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Encounters with Paul Volcker and Jacques de Larosière


This month I have enjoyed wonderful conversations  with three elder statesman of international finance and economic policy – Paul Volcker, Jacques de Larosière and Allan Meltzer. They all agreed on one big thing – much of what has gone wrong is down to the absence of a proper international monetary system. This is a topic almost totally neglected by the current generation of economists and central bankers – doubtless because they see no political dividends from raising the topic and no prospect of anything being done about it. Yet if they had any guts they would at least raise the red flag.  Modesty forbids me to say more, but all three interlocutors prasied The Money Trap (paperback edition here). Volcker even held the book aloft to the assembled company. I encouraged him to start a campaign for systemic reform – after all, he tends to win his campaigns. “Nobody is prepared to look at it” he said.

Paul Volcker

The “public conversation” with Volcker took place in front of an audience of 140 in London, including central bankers from 43 countries and executives of companies supplying asset management, technology and payments system services to central banks on the occasion of the first Central Banking Awards Ceremony.  Paul Volcker honoured us by coming to receive the Lifetime Achievement Award, and sat down for a 40 minute conversation with me (video on the Central Banking website) while everybody strained to hear what the great man said.  Among the items we touched on were:

1. The taper controversy: Volcker was perplexed by criticism of the Fed when it made a very small , even “tiny”, move. There were complaints that it should have “consulted”. But you can’t consult with countries round the world when you make a small move like that. “So what is going on here?” We have open financial markets and national borders are not relevant any longer in terms of capital flows – except you have different currencies with independent central banks. So you get volatile capital flows – flows that may not be large for large economies like the US but are very large indeed for small countries. We haven’t learnt to live with this system. Volatility in capital flows and currencies is built into the current monetary system.

2. Turning to large countries, again, a lesson of the crisis is that we have to look at the international monetary system. We need one that “makes sense”. Look at the behaviour of China and the US before the crisis. They both built up huge imbalances – surpluses in the case of China, deficits in the US. But “nobody wanted to do anything” about it. “There was nothing in the system that made anybody do anything”. Is that the system we want to live with? “I don’t think so” The system contributed to the blow-up of the financial system. Yet “nobody is prepared to look at it”.

3. The bloated balance sheets of major central banks can be run down without necessarily causing renewed market turbulence or a surge in inflation but there are two things to watch. First, since the collapse of the US mortgage market, the Fed has become the world’s biggest financial intermediary; secondly, a heavy load has been placed onto central banks. They are the last game in town; “and that is dangerous”. And they may need to act: “To take away the punchbowl in time is Mrs Yellen’s big test”. Central banks “are promising more than they can do”.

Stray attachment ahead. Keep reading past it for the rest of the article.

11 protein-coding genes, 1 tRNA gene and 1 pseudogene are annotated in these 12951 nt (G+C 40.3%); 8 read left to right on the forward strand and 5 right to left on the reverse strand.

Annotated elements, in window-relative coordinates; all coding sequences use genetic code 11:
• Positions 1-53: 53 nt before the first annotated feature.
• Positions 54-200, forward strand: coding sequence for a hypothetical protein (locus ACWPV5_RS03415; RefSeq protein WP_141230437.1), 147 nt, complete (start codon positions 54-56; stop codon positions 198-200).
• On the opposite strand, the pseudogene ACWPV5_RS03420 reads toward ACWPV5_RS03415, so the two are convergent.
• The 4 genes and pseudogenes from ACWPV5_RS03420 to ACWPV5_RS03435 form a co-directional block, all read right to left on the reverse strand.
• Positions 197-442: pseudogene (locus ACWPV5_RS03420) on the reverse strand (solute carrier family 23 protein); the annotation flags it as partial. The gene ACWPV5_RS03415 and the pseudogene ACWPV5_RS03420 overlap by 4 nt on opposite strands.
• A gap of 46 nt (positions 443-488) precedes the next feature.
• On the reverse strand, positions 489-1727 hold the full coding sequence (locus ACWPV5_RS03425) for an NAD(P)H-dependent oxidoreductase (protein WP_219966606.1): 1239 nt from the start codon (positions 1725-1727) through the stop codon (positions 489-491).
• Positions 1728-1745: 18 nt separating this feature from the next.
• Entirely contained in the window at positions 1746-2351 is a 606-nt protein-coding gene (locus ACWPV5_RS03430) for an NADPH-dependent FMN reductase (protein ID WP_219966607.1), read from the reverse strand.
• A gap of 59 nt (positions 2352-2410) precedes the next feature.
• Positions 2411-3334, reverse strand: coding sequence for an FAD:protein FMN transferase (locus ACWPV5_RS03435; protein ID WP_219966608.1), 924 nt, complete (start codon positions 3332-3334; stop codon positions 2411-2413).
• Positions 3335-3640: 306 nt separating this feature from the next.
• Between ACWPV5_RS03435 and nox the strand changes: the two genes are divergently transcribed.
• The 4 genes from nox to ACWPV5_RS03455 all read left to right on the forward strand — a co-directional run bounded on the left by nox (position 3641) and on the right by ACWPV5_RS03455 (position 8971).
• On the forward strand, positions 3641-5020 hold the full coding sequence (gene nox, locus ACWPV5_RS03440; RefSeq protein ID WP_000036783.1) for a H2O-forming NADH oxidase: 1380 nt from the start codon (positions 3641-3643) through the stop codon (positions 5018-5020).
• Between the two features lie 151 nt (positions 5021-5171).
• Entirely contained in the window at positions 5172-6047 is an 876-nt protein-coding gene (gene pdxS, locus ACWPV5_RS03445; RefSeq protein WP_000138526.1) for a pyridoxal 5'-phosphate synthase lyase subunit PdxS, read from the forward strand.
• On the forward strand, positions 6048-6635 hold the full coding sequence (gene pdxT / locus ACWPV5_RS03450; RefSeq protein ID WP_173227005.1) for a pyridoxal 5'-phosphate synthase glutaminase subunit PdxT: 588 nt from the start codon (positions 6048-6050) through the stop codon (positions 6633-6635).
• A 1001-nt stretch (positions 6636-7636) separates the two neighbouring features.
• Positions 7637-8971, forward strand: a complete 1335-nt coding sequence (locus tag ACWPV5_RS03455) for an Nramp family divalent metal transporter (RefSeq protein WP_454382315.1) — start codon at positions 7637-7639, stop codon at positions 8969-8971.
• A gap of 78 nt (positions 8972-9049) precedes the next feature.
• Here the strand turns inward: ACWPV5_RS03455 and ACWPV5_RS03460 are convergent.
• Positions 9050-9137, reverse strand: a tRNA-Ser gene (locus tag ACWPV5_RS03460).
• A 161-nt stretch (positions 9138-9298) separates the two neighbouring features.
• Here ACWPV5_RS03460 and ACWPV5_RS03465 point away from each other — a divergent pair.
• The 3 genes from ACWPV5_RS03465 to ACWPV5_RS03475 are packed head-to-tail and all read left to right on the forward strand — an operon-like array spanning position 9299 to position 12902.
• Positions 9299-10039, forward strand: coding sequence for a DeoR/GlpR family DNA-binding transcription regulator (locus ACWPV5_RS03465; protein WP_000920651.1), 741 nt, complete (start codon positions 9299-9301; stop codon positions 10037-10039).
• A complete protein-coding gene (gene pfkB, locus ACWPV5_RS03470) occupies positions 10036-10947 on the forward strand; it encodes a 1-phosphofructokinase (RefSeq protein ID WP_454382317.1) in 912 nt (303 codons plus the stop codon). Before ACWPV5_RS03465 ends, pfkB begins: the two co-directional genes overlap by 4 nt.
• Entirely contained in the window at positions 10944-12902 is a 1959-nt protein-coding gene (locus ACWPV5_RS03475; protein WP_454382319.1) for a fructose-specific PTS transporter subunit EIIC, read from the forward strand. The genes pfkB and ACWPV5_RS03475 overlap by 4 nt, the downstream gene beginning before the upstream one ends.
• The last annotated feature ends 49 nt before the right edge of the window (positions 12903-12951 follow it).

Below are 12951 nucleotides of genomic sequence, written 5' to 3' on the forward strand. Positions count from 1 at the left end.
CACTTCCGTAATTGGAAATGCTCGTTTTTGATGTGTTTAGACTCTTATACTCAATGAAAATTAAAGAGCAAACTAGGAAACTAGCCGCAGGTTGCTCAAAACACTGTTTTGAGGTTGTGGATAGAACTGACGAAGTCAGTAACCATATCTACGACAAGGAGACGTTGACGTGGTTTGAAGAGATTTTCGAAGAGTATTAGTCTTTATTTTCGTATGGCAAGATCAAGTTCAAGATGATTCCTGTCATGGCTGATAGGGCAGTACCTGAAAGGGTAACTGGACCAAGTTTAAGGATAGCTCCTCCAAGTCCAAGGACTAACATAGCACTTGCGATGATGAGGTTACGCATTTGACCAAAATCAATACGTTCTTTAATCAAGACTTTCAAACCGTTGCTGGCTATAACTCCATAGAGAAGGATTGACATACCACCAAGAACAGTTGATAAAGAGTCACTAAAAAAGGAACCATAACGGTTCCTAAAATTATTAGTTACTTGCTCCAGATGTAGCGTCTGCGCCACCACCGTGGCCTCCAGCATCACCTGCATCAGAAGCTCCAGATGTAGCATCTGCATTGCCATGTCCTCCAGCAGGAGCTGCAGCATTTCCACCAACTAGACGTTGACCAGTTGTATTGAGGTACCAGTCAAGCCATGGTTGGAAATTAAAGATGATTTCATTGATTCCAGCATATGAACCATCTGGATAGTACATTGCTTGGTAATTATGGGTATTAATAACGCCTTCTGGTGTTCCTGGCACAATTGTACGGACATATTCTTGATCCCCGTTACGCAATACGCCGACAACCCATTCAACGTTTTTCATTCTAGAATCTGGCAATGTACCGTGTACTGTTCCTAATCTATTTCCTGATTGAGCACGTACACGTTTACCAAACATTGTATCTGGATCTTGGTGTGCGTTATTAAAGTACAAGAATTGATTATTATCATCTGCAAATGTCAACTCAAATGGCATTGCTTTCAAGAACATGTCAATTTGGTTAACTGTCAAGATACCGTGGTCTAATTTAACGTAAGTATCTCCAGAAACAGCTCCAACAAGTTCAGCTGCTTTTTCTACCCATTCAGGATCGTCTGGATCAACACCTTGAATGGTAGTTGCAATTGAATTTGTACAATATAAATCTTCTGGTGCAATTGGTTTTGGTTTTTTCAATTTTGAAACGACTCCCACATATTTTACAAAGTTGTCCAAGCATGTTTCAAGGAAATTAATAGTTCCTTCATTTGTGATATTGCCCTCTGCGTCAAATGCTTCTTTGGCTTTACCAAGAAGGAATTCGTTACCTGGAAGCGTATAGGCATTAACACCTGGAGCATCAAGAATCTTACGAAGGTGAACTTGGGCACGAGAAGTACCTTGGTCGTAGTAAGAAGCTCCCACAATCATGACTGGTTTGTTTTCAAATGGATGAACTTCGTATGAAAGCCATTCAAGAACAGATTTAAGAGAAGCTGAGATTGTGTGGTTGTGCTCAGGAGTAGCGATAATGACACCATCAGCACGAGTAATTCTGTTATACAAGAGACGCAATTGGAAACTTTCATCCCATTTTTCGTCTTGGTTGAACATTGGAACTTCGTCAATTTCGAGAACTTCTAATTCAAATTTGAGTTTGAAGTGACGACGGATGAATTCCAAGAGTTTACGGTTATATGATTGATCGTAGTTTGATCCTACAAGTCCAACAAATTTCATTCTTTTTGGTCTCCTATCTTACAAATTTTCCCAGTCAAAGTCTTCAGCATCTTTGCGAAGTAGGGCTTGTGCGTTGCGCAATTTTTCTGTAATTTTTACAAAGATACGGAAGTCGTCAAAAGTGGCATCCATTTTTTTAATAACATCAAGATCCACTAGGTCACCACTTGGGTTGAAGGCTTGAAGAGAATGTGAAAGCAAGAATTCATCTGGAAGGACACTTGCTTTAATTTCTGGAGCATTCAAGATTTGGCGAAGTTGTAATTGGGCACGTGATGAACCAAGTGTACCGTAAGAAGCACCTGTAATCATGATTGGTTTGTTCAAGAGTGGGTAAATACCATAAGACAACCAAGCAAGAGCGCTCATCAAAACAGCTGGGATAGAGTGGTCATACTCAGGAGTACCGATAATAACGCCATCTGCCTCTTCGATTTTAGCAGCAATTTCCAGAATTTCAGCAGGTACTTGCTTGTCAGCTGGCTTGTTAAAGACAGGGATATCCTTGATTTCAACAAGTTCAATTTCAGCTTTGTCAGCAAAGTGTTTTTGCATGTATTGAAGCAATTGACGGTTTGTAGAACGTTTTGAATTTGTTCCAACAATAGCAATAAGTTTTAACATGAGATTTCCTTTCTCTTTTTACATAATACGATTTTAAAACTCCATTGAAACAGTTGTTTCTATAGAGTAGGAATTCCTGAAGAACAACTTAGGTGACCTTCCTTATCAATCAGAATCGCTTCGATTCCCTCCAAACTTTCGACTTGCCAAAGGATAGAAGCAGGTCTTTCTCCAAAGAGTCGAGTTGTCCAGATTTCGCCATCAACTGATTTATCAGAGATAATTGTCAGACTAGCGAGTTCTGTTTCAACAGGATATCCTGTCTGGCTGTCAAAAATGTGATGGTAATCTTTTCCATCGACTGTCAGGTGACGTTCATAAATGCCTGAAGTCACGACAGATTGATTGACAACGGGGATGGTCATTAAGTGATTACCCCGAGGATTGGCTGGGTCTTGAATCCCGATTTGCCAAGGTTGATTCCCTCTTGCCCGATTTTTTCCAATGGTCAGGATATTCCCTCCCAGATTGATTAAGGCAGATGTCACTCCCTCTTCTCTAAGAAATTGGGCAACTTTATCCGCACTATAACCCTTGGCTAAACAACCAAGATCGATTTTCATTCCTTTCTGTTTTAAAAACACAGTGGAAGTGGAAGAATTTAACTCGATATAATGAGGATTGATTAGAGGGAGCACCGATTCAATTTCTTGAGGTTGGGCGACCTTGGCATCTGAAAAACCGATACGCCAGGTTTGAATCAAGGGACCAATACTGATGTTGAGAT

4. Macro-prudential tools: “I hate this macro-prudential….. I don’t know what it means. Do you?”

Jacques de Larosière

Vienna was the scene of my dialogue with Jacques de Larosière – first at the central bank and later in the salubrious environment of the Sacher Hotel. The paper he presented to the conference, run by the central bank and the Reinventing Bretton Woods Committee, was challenging. It is often said that we have a “non-system”. It is worse than that. The  set of arrangements that emerged from the breakdown of Bretton Woods was an anti-system. It fails to provide the one key ingredient of a proper system, which is to harmonise national monetary policies. “When countries are free to peg their currency to another  (or to peg partially), in order to preserve their competitive advantage, the system is bound to run into problems.”

“So we had an anti-system:  central banks focused exclusively on a misleading yardstick (ex-post CPI targeting) while they turned a blind eye to the massive and artificial expansion of credit, to the formation of huge asset price bubbles and to the new mindset in which liquidity was understood as access to credit.  And there was no interest in multilateral surveillance of macro economic policies.  Imbalances were huge and structural, but as they were financed more and more smoothly with the help of innovative financial products, there was no pressure on governments to correct them: why bother?  This eventually led to the 2007-2008 crisis that is threatening the very fabric of our societies.”

Indeed, in a financially globalized world, exchange rate volatility, currency misalignments and structural deficits are in no-one’s interest.  But,being a realist, Mr de Larosière recognised that in the present circumstances, the probability of common macroeconomic governance with constraints on member countries’ policies seemed to be remote. Thus central banks and regulators around the globe must work together to identify and counter financial imbalances.  The absence of an international monetary system can perhaps, to a certain extent, be mitigated by a serious macroeconomic oversight regime